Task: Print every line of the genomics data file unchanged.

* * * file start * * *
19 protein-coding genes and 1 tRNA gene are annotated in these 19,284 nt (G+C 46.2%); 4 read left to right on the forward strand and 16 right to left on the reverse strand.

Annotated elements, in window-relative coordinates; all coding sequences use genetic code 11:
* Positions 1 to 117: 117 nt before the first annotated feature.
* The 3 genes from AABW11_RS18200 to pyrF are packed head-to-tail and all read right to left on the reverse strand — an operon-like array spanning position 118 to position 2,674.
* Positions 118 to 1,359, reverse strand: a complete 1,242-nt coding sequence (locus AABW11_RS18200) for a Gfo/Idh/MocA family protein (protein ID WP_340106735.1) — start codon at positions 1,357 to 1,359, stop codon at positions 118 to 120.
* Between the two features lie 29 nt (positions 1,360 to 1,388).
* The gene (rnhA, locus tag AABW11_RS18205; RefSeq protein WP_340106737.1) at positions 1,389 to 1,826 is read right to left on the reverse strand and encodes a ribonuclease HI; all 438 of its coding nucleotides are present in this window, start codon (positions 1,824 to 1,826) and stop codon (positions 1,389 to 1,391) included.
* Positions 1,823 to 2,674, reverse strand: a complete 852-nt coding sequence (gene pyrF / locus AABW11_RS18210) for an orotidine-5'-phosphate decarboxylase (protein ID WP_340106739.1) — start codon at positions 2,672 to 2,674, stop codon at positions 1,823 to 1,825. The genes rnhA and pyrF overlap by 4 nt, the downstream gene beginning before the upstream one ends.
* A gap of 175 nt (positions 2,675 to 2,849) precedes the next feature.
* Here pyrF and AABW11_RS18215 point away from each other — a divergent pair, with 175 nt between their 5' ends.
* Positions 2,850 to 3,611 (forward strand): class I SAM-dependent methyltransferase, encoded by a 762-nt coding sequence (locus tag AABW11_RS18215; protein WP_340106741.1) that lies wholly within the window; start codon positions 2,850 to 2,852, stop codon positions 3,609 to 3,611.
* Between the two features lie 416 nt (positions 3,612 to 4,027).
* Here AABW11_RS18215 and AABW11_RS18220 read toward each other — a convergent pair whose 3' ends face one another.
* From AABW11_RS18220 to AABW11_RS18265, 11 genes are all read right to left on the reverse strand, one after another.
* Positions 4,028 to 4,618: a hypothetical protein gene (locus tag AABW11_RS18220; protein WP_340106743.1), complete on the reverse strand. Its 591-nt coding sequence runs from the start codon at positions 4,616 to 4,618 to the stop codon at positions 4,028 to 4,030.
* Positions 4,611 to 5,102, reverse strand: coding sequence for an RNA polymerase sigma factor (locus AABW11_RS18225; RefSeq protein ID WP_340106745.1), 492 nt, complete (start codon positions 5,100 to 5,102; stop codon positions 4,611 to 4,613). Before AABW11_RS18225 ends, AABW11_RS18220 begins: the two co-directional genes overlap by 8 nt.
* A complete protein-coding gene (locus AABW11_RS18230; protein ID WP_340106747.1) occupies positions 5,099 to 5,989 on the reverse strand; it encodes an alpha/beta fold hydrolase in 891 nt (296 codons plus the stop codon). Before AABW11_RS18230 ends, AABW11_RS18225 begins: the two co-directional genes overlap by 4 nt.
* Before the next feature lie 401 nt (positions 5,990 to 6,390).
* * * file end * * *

19 protein-coding genes and 1 tRNA gene are annotated in these 19,284 nt (G+C 46.2%); 4 read left to right on the forward strand and 16 right to left on the reverse strand.

Annotated elements, in window-relative coordinates; all coding sequences use genetic code 11:
* Positions 1 to 117: 117 nt before the first annotated feature.
* The 3 genes from AABW11_RS18200 to pyrF are packed head-to-tail and all read right to left on the reverse strand — an operon-like array spanning position 118 to position 2,674.
* Positions 118 to 1,359, reverse strand: a complete 1,242-nt coding sequence (locus AABW11_RS18200) for a Gfo/Idh/MocA family protein (protein ID WP_340106735.1) — start codon at positions 1,357 to 1,359, stop codon at positions 118 to 120.
* Between the two features lie 29 nt (positions 1,360 to 1,388).
* The gene (rnhA, locus tag AABW11_RS18205; RefSeq protein WP_340106737.1) at positions 1,389 to 1,826 is read right to left on the reverse strand and encodes a ribonuclease HI; all 438 of its coding nucleotides are present in this window, start codon (positions 1,824 to 1,826) and stop codon (positions 1,389 to 1,391) included.
* Positions 1,823 to 2,674, reverse strand: a complete 852-nt coding sequence (gene pyrF / locus AABW11_RS18210) for an orotidine-5'-phosphate decarboxylase (protein ID WP_340106739.1) — start codon at positions 2,672 to 2,674, stop codon at positions 1,823 to 1,825. The genes rnhA and pyrF overlap by 4 nt, the downstream gene beginning before the upstream one ends.
* A gap of 175 nt (positions 2,675 to 2,849) precedes the next feature.
* Here pyrF and AABW11_RS18215 point away from each other — a divergent pair, with 175 nt between their 5' ends.
* Positions 2,850 to 3,611 (forward strand): class I SAM-dependent methyltransferase, encoded by a 762-nt coding sequence (locus tag AABW11_RS18215; protein WP_340106741.1) that lies wholly within the window; start codon positions 2,850 to 2,852, stop codon positions 3,609 to 3,611.
* Between the two features lie 416 nt (positions 3,612 to 4,027).
* Here AABW11_RS18215 and AABW11_RS18220 read toward each other — a convergent pair whose 3' ends face one another.
* From AABW11_RS18220 to AABW11_RS18265, 11 genes are all read right to left on the reverse strand, one after another.
* Positions 4,028 to 4,618: a hypothetical protein gene (locus tag AABW11_RS18220; protein WP_340106743.1), complete on the reverse strand. Its 591-nt coding sequence runs from the start codon at positions 4,616 to 4,618 to the stop codon at positions 4,028 to 4,030.
* Positions 4,611 to 5,102, reverse strand: coding sequence for an RNA polymerase sigma factor (locus AABW11_RS18225; RefSeq protein ID WP_340106745.1), 492 nt, complete (start codon positions 5,100 to 5,102; stop codon positions 4,611 to 4,613). Before AABW11_RS18225 ends, AABW11_RS18220 begins: the two co-directional genes overlap by 8 nt.
* A complete protein-coding gene (locus AABW11_RS18230; protein ID WP_340106747.1) occupies positions 5,099 to 5,989 on the reverse strand; it encodes an alpha/beta fold hydrolase in 891 nt (296 codons plus the stop codon). Before AABW11_RS18230 ends, AABW11_RS18225 begins: the two co-directional genes overlap by 4 nt.
* Before the next feature lie 401 nt (positions 5,990 to 6,390).